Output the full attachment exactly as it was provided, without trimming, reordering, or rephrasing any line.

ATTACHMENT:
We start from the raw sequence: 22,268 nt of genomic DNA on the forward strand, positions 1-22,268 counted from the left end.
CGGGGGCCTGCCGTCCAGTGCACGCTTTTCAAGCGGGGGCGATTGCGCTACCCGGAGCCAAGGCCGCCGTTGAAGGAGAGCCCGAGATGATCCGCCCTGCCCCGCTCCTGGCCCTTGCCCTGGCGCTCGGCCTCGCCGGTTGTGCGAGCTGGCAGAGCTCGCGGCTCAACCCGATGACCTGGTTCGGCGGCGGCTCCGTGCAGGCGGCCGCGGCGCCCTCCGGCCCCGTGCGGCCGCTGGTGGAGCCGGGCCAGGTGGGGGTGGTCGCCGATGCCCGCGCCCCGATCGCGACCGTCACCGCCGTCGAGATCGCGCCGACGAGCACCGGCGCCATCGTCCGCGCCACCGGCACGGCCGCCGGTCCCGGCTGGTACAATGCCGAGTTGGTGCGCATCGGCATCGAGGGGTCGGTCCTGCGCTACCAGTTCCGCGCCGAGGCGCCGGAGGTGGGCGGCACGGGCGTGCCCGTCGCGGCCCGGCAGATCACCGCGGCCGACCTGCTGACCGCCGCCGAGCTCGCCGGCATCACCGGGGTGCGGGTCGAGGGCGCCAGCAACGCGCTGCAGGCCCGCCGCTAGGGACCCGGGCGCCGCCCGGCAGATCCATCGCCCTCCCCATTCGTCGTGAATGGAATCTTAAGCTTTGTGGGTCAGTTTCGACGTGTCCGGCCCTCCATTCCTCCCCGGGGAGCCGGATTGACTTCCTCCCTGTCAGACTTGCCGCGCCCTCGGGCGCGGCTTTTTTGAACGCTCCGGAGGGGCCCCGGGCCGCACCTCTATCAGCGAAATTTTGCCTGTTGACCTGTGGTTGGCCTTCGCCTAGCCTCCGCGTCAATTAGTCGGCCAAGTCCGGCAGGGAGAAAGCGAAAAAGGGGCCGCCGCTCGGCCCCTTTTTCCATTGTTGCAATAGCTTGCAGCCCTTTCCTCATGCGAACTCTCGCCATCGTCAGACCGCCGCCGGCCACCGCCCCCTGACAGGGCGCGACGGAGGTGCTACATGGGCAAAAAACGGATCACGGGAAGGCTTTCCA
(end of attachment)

We start from the raw sequence: 22,268 nt of genomic DNA on the forward strand, positions 1-22,268 counted from the left end.
CGGGGGCCTGCCGTCCAGTGCACGCTTTTCAAGCGGGGGCGATTGCGCTACCCGGAGCCAAGGCCGCCGTTGAAGGAGAGCCCGAGATGATCCGCCCTGCCCCGCTCCTGGCCCTTGCCCTGGCGCTCGGCCTCGCCGGTTGTGCGAGCTGGCAGAGCTCGCGGCTCAACCCGATGACCTGGTTCGGCGGCGGCTCCGTGCAGGCGGCCGCGGCGCCCTCCGGCCCCGTGCGGCCGCTGGTGGAGCCGGGCCAGGTGGGGGTGGTCGCCGATGCCCGCGCCCCGATCGCGACCGTCACCGCCGTCGAGATCGCGCCGACGAGCACCGGCGCCATCGTCCGCGCCACCGGCACGGCCGCCGGTCCCGGCTGGTACAATGCCGAGTTGGTGCGCATCGGCATCGAGGGGTCGGTCCTGCGCTACCAGTTCCGCGCCGAGGCGCCGGAGGTGGGCGGCACGGGCGTGCCCGTCGCGGCCCGGCAGATCACCGCGGCCGACCTGCTGACCGCCGCCGAGCTCGCCGGCATCACCGGGGTGCGGGTCGAGGGCGCCAGCAACGCGCTGCAGGCCCGCCGCTAGGGACCCGGGCGCCGCCCGGCAGATCCATCGCCCTCCCCATTCGTCGTGAATGGAATCTTAAGCTTTGTGGGTCAGTTTCGACGTGTCCGGCCCTCCATTCCTCCCCGGGGAGCCGGATTGACTTCCTCCCTGTCAGACTTGCCGCGCCCTCGGGCGCGGCTTTTTTGAACGCTCCGGAGGGGCCCCGGGCCGCACCTCTATCAGCGAAATTTTGCCTGTTGACCTGTGGTTGGCCTTCGCCTAGCCTCCGCGTCAATTAGTCGGCCAAGTCCGGCAGGGAGAAAGCGAAAAAGGGGCCGCCGCTCGGCCCCTTTTTCCATTGTTGCAATAGCTTGCAGCCCTTTCCTCATGCGAACTCTCGCCATCGTCAGACCGCCGCCGGCCACCGCCCCCTGACAGGGCGCGACGGAGGTGCTACATGGGCAAAAAACGGATCACGGGAAGGCTTTCCA